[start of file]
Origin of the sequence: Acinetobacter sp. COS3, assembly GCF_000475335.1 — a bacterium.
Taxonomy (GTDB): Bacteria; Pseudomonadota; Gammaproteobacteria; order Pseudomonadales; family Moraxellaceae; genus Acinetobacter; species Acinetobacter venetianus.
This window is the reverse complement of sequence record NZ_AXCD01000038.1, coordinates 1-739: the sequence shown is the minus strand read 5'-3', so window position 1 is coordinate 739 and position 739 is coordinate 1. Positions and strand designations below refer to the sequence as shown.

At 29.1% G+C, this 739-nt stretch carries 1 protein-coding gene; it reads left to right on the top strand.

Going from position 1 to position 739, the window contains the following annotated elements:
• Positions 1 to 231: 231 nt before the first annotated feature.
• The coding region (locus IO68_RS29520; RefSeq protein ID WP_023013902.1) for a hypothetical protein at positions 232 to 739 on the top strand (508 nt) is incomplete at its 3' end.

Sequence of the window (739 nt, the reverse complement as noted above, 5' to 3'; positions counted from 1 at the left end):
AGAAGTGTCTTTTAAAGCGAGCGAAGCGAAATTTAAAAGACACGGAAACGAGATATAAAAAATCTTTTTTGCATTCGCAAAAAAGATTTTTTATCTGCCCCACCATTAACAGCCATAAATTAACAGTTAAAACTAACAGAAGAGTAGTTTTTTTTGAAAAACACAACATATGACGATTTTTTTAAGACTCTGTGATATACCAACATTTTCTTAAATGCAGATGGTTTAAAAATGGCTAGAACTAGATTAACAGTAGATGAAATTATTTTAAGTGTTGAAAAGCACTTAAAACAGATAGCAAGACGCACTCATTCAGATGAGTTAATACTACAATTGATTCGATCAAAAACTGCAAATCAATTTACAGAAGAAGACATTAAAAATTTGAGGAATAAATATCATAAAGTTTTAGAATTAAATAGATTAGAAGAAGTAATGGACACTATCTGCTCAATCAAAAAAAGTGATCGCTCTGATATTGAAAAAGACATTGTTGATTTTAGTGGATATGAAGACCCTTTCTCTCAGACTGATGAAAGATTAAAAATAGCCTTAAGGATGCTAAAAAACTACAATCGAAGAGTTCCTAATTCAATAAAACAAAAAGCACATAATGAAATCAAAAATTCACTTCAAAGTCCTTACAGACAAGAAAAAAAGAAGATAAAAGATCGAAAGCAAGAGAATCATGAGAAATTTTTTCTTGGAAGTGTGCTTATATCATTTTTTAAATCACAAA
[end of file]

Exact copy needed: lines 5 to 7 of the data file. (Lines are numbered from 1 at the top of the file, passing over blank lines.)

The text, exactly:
Going from position 1 to position 739, the window contains the following annotated elements:
• Positions 1 to 231: 231 nt before the first annotated feature.
• The coding region (locus IO68_RS29520; RefSeq protein ID WP_023013902.1) for a hypothetical protein at positions 232 to 739 on the top strand (508 nt) is incomplete at its 3' end.